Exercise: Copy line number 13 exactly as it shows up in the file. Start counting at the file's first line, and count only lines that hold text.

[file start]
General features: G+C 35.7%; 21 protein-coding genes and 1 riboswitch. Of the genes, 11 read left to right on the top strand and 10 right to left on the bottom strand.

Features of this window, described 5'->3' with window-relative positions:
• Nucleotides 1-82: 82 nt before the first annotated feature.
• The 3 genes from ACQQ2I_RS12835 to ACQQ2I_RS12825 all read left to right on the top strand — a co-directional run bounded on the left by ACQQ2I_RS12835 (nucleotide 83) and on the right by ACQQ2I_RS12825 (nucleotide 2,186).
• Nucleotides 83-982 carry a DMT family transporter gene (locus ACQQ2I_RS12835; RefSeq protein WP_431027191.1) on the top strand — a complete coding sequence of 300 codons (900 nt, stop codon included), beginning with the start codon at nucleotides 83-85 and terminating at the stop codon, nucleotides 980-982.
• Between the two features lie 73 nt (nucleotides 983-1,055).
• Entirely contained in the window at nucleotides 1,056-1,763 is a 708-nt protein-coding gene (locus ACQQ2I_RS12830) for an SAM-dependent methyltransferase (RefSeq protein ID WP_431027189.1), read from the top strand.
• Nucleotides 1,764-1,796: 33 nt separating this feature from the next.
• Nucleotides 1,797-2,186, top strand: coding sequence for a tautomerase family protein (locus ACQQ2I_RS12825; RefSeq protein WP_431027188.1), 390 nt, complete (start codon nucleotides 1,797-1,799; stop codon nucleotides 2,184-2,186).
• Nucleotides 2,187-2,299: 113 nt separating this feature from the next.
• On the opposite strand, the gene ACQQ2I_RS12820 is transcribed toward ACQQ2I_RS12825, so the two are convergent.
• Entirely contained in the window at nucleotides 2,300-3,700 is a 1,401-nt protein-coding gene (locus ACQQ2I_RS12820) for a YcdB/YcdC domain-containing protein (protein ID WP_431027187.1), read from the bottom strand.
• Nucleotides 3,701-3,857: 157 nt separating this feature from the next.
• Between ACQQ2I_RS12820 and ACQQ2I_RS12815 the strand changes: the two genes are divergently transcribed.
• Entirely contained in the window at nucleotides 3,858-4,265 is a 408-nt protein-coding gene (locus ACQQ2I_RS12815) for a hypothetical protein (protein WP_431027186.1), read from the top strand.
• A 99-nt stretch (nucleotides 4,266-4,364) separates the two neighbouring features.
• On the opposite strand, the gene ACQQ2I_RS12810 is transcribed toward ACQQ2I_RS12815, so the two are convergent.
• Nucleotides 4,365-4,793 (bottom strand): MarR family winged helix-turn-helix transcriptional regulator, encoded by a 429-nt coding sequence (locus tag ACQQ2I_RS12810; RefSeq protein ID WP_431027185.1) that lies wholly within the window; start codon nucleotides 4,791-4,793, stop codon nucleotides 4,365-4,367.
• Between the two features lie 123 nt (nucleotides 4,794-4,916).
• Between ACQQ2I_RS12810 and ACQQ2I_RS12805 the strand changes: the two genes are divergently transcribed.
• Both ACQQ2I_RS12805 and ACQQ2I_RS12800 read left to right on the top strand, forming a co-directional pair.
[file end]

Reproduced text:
• Nucleotides 3,701-3,857: 157 nt separating this feature from the next.